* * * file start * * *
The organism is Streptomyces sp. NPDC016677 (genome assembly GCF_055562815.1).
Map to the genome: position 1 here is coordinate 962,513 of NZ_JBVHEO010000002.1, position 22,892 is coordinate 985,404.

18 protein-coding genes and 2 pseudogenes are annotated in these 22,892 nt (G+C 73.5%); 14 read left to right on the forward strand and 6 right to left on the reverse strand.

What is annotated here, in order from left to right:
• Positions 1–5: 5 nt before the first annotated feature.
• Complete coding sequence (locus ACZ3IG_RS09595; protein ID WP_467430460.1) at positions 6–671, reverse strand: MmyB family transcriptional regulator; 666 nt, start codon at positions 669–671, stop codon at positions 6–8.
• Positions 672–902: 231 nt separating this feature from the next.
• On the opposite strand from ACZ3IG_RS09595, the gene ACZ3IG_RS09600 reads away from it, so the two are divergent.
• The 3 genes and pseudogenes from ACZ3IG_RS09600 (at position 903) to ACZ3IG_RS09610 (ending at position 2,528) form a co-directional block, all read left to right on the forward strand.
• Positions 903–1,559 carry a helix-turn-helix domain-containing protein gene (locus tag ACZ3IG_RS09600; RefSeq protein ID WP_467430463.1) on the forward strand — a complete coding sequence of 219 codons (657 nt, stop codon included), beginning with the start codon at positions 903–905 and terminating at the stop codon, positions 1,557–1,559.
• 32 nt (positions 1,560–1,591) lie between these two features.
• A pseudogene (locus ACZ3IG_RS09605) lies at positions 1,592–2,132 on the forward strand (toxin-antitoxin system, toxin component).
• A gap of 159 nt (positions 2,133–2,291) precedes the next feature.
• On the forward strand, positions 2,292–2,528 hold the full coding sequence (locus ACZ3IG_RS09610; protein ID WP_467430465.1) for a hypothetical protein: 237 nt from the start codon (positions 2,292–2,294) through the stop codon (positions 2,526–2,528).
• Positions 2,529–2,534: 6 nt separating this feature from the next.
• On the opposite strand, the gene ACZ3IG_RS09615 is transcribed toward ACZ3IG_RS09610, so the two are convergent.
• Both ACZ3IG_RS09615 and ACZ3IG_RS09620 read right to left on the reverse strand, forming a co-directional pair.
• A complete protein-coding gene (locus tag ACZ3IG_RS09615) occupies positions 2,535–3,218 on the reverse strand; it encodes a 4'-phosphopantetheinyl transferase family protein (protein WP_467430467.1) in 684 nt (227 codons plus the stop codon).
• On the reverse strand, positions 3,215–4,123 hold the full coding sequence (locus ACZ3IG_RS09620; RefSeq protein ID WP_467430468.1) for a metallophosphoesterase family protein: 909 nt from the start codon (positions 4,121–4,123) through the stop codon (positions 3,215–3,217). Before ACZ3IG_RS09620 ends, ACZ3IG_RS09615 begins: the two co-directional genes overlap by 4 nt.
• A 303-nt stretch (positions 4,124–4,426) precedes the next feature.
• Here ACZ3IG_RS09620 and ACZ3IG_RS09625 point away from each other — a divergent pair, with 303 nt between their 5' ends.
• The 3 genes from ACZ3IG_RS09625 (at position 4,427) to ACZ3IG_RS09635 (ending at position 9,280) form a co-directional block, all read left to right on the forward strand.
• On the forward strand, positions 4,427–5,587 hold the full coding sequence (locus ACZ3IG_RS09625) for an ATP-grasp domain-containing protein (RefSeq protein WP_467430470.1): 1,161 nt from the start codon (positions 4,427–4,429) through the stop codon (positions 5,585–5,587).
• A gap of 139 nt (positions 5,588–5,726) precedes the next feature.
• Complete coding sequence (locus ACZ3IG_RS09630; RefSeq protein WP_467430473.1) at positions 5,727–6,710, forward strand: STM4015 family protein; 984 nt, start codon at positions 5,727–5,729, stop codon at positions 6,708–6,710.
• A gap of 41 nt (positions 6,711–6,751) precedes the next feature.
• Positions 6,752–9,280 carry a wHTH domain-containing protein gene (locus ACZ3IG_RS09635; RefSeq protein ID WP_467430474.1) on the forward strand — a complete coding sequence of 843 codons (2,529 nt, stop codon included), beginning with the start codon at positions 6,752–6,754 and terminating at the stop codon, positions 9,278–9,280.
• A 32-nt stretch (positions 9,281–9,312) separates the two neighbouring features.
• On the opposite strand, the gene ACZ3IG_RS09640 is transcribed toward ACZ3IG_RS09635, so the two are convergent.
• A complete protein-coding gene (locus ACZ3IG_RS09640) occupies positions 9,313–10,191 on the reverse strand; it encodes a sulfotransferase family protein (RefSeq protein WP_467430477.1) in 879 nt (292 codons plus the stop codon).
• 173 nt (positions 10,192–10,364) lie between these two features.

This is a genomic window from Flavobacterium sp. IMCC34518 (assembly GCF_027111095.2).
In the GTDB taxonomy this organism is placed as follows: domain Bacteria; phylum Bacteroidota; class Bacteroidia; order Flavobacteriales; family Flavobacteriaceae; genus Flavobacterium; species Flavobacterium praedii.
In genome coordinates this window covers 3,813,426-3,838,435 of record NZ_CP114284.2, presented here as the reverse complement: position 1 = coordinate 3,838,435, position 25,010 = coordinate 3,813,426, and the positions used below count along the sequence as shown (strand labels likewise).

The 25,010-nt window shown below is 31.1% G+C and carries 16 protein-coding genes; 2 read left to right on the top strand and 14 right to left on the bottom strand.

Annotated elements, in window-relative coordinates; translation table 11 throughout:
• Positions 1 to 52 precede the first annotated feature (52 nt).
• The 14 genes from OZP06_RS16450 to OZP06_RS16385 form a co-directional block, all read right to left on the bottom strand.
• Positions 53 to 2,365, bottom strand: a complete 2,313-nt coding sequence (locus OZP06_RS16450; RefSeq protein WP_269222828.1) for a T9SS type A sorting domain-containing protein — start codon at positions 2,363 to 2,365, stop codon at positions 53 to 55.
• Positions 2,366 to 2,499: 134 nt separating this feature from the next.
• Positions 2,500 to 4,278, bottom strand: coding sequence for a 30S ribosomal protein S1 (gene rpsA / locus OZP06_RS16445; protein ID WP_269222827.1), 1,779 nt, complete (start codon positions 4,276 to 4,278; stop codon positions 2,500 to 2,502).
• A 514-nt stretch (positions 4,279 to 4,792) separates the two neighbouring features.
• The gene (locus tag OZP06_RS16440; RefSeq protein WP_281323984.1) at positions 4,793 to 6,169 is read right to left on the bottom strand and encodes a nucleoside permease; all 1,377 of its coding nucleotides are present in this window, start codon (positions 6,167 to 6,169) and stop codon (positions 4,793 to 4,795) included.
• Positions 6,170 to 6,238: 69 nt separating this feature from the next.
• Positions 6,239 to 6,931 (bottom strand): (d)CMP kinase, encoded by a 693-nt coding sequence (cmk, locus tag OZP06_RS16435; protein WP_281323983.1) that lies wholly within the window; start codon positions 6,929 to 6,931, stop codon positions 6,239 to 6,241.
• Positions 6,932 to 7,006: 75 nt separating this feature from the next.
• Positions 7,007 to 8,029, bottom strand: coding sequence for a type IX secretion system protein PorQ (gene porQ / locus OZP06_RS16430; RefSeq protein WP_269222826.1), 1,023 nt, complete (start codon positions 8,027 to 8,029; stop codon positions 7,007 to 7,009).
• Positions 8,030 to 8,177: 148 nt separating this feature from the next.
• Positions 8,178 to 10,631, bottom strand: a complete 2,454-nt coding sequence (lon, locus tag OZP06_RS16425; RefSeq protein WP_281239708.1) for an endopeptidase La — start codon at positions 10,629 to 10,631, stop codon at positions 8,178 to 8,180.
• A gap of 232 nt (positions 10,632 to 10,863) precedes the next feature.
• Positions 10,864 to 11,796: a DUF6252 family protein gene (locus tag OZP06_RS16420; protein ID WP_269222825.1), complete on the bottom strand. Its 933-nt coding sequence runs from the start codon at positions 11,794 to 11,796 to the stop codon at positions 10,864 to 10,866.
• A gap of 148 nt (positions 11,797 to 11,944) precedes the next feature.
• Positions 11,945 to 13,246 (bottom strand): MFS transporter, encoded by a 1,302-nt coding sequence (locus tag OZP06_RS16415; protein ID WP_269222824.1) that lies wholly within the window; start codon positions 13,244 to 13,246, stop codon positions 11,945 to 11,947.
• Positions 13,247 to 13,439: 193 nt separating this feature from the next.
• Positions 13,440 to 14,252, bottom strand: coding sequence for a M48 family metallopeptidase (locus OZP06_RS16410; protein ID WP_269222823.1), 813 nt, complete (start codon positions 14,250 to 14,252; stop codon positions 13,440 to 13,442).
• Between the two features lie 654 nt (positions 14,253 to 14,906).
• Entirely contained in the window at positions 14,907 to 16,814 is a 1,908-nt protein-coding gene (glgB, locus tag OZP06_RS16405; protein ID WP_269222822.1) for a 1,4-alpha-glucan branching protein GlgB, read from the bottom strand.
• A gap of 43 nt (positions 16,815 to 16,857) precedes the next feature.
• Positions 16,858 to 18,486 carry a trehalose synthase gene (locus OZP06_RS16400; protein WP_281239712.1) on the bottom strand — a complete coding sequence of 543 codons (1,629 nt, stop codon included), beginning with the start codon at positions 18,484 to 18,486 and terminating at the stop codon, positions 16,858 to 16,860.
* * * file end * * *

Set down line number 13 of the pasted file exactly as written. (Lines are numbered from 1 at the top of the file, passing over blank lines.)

• A gap of 159 nt (positions 2,133–2,291) precedes the next feature.